Two last interview questions from the logotherapy podcast interview to share…
M: Frankl drew some very clear lines on where logotherapy ended and where religion began, and yet, it is generally well accepted that logotherapy is highly compatible with a faith-based outlook on life. As someone who deals with both the therapy and the spiritual aspects of logotherapy, what do you see as the advantages and the disadvantages of this approach?
B: I’ll start with the disadvantages. People can use faith as an escape from facing themselves and facing reality. This may be one of the reasons why the world, especially the world of mental health professionals, remains suspicious of and resistant to logotherapy particularly because of its spiritual resonance.
They want to make sure therapy is professionally done. It’s easier to keep the realms separate if they are kept completely separate. Then there is no way the boundary can be crossed.
There is a smidgen of truth to their perspective. But I think the real reason is because of the association of psychology with the field of science, which is limited to the physical dimension. In any event, this negative attitude towards the spirit in human development is a fearful attitude. Those professionals who take this perspective don’t understand that a true logotherapist will not cross the bounds of sound therapy into the realm of religion.
On the positive side I would say this: Frankl used to say that he didn’t invent suffering; suffering exists. By the same token faith exists; the divine encounter exists. We can try to ignore it but it will still be there. We can only benefit by acknowledging the third presence in the room.
Among the most important side-effects of faith-based therapy is that the therapist sees the client eye to eye. The logotherapist has no superhuman powers but is actually listening together with the client to hear how God is speaking to this person through his or her reality.
For the client a faith-based approach helps to increase awareness and evoke the person’s natural moral sensitivity. Moreover it helps develop a basic trust in life and acceptance of what is. To be meaning-centered is to be God-centered. At the end of the day God is the Other with a capital “O” – That’s all. There exists a unifying force in creation. The world has order to it. It was created for a purpose. I was created for a purpose, and everything that happens in my life is leading me towards my unique destiny. The more I can see God operating in my life the more this will strengthens my sense that my life has purpose, that I’m not a victim but can do something with my life.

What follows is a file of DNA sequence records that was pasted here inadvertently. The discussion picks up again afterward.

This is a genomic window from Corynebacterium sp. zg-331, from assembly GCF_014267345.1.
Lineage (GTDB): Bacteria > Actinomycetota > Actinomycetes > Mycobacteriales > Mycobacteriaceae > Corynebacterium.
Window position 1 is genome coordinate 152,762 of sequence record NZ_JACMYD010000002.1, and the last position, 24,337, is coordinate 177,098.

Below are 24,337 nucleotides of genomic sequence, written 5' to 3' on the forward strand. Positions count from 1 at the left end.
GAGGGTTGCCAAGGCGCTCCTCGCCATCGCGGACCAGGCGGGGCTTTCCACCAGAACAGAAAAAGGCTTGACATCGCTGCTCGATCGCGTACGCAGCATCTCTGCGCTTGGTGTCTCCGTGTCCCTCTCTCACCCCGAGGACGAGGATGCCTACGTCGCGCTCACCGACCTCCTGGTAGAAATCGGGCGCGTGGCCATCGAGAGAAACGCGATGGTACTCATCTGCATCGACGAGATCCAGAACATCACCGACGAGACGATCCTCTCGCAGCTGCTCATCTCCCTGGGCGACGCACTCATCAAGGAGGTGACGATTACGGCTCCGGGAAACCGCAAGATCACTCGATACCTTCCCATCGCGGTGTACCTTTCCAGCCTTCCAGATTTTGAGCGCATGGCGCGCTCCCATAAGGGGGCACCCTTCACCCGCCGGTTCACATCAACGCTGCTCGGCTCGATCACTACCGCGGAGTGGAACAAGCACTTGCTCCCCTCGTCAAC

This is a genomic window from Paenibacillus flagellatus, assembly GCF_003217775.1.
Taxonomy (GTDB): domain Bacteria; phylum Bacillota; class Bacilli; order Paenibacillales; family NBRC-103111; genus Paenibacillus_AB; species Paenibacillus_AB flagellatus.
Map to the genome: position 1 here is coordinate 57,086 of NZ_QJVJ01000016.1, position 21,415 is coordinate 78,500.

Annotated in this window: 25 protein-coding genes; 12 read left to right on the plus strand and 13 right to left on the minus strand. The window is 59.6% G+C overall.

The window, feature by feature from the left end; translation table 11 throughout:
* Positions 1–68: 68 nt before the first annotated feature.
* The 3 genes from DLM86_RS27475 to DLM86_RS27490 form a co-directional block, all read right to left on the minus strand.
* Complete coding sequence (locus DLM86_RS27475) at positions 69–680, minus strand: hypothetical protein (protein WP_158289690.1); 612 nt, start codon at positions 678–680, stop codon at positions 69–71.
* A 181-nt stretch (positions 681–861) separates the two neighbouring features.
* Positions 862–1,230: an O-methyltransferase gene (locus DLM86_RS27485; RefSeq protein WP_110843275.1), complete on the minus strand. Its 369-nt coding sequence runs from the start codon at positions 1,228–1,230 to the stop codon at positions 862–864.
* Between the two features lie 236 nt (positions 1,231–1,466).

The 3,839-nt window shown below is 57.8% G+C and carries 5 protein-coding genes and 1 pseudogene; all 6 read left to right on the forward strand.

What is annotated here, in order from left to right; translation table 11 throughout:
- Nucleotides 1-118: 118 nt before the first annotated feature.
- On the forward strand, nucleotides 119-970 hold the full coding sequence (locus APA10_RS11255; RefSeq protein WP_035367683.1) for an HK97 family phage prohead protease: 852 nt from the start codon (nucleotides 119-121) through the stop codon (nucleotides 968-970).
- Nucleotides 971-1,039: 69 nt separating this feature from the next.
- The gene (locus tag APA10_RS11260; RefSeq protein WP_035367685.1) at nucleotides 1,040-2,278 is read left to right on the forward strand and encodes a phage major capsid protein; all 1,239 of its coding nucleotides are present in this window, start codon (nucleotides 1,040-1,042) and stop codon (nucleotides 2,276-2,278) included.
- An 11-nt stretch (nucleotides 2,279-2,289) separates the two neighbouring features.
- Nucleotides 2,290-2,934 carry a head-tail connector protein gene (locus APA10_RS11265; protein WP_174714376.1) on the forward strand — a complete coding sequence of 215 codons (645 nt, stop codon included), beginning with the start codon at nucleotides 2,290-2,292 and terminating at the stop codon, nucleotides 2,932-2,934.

I had a client who said “God has brought me here. – What does God want me to do with this?” This is a very healthy attitude. Shall I take that away from her???
Anything we can do to support and nurture and facilitate the client’s relationship with God will build all of that person’s relationships.
I guess it boils down to the conviction that, paradoxically, our relationship with God is not a religious issue. – It’s the basic human state of being!
M: Is there anything else you would like to share?
B: Frankl was a very large, all-encompassing personality and his concepts are large and sometimes hard to understand. Conscience is about morality but not only about morality. Responsibility means more than our conception of what it means.
I sense this all-encompassing quality to Judaism as well. Judaism (and Israel as the Jewish national homeland) seems to stand alone amongst the nations and seems to stand for its own parochial ideals. But ultimately the concept of being a light to the nations means just that: to fulfill its mission to bring the message that all of humanity can stand as one, at peace, under one God. Like the pledge of allegiance that I recited in grade school with my right hand on my heart: “I pledge allegiance to the flag of the United States of America. And to the republic for which it stands one nation under God indivisible with liberty and justice for all.” Can we rise to the challenge to pledge allegiance to one world under God?
I believe that people are waking up to the message of a loving God that’s running the world and finding the goodness within themselves and they are standing up for love and goodness. Rabbi Abraham Yitzchak HaCohen Kook (first chief rabbi of the modern state of Israel) had an expansive personality similar to Frankl’s and we can see evidence of it in his writings. “Trust is trust,” he wrote in Orot Ha’Emunah. It is all-encompassing. One cannot possibly be said to trust in God if he lacks trust in his own being.
Similarly Rabbi Kook said “love is love.” Love cannot possibly mean you should love God but hate a particular group of people.
This is the lie that Israel is fighting against with radical Islam. To say that God is great and therefore we should hate a group of people because of it is ludicrous. God is great. God loves all of creation. Therefore we should love all of creation.
I said earlier that logotherapy and Judaism can enrich one another. It’s more than that. Each one has the power to allow the other to more fully emerge in the world so that the world can fully emerge as a vehicle for God’s love being manifest in the world.
As true logotherapists,, whenever and wherever we find evil and deceit, we have to show the way to love. This is our mission. And with God’s help we will get there.